If you take thyroid hormone medication, talk to your doctor before eating soy products. There is some evidence soy may interfere with the absorption of thyroid hormone.
Taking iron supplements may interfere with the absorption of thyroid hormone medication, so ask your doctor before taking iron.
Eat foods high in antioxidants, including fruits (such as blueberries, cherries, and tomatoes) and vegetables (such as squash and bell pepper).
Avoid alcohol and tobacco. Talk to your healthcare provider before increasing your caffeine intake, as caffeine impacts several conditions and medications.
These supplements may also help:
Omega-3 fatty acids, such as fish oil. To help reduce inflammation and enhance immunity. Omega-3 fatty acids may increase the risk of bleeding, especially if you already take blood-thinning medication. Ask your doctor before taking omega-3 fatty acids if you take blood thinners such as warfarin (Coumadin), or if you have a bleeding disorder.
L-tyrosine. The thyroid gland combines tyrosine and iodine to make thyroid hormone. If you are taking prescription thyroid hormone medication, you should only take L-tyrosine under the direction of your doctor. DO NOT take L-tyrosine if you have high blood pressure or have symptoms of mania. Tyrosine may interact with Levodopa.
DO NOT take an iodine supplement unless directed to by your doctor. Iodine is only effective when hypothyroidism is caused by iodine deficiency, which is rare in the developed world. Too much iodine can actually cause hypothyroidism.
Herbs are a way to strengthen and tone the body's systems. As with any therapy, you should work with your provider to diagnose your problem before starting treatment. You may use herbs as dried extracts (capsules, powders, or teas), glycerites (glycerine extracts), or tinctures (alcohol extracts). People with a history of alcoholism should not take tinctures. Unless otherwise indicated, make teas with 1 tsp. herb per cup of hot water. Steep covered 5 to 10 minutes for leaf or flowers, and 10 to 20 minutes for roots. Drink 2 to 4 cups per day. You may use tinctures singly or in combination as noted.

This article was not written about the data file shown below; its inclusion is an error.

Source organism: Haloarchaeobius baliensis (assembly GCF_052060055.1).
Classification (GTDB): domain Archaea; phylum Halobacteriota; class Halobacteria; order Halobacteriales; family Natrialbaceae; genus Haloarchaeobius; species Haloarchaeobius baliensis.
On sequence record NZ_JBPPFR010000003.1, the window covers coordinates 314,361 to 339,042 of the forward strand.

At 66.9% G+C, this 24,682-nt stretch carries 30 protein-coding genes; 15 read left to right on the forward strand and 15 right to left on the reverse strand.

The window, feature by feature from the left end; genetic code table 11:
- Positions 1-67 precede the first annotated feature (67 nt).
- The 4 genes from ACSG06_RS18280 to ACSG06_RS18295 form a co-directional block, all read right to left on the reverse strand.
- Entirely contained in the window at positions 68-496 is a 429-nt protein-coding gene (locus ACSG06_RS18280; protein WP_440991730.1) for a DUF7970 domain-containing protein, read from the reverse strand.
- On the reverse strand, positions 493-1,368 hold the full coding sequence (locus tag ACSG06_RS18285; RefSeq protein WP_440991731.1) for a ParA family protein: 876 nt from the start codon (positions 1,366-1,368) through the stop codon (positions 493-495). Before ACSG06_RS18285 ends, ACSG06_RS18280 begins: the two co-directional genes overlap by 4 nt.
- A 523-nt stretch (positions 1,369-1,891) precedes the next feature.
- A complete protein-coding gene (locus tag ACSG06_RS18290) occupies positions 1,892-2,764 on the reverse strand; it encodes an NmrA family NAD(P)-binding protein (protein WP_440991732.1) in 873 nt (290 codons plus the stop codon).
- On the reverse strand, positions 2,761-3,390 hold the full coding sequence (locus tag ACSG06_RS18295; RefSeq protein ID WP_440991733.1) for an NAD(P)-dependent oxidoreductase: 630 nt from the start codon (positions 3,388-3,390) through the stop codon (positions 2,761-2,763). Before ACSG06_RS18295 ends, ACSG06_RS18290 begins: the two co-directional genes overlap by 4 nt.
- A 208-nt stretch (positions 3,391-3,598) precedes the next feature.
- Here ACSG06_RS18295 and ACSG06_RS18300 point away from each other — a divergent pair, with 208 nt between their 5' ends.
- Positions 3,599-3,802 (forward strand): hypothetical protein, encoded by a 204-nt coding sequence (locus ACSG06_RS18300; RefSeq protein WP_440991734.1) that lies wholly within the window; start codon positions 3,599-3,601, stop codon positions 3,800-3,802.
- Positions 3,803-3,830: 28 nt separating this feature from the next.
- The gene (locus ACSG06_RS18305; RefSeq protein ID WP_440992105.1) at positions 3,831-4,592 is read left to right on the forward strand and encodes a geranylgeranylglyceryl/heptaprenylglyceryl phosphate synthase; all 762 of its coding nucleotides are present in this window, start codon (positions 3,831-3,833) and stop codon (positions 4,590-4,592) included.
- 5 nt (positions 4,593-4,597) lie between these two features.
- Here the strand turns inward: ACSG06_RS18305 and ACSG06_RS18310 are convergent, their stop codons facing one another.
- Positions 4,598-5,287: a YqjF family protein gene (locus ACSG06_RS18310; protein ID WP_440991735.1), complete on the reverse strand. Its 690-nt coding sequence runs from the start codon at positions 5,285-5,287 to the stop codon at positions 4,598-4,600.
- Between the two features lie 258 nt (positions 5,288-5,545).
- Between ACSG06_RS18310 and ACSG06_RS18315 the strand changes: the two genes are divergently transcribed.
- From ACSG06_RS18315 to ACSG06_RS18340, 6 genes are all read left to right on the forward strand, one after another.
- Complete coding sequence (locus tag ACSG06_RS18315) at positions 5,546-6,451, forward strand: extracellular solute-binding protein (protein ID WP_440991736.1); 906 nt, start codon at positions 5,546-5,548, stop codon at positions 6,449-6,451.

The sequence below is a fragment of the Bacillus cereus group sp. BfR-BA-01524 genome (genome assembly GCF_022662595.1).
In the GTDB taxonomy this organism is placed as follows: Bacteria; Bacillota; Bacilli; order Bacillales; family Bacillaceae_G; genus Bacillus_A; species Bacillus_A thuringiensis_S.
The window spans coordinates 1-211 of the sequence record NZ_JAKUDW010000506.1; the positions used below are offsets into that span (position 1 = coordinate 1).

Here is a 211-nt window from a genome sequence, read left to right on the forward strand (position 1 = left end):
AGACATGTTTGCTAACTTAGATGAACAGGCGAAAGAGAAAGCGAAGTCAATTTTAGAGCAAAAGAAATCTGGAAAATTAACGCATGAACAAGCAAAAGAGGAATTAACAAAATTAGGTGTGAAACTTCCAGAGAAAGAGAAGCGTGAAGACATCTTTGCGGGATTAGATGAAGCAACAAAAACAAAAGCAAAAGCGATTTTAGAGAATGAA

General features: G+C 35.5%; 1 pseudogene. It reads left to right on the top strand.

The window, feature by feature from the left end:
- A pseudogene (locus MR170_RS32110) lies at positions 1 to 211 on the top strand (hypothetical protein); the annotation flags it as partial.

Few herbs have been studied for treating hypothyroidism. However, more research is required.
Bladderwrack (Fucus vesiculosus). For low thyroid support. DO NOT take bladderwrack unless directed by your doctor. Bladderwrack contains iodine. Although lack of iodine can cause hypothyroidism, most cases of hypothyroidism in the developed world are not caused by iodine deficiency. In fact, too much iodine can actually cause hypothyroidism. Bladderwrack may also contain toxic heavy metals, interfere with pregnancy and fertility, and interact with blood-thinning medications, such as warfarin (Coumadin) among others.
Coleus (Coleus forskohlii). For low thyroid function. Coleus may interfere with certain medications, including some blood pressure medicines, nitro-glycerine, and blood-thinning medications, such as warfarin (Coumadin). Talk to your doctor.
Guggul (Commiphora mukul). For low thyroid support. Guggul may interfere with oestrogen, birth control pills, and other medications. Guggul may have an oestrogen-like effect on the body and may not be appropriate for people with certain hormone-related conditions. Talk to your doctor.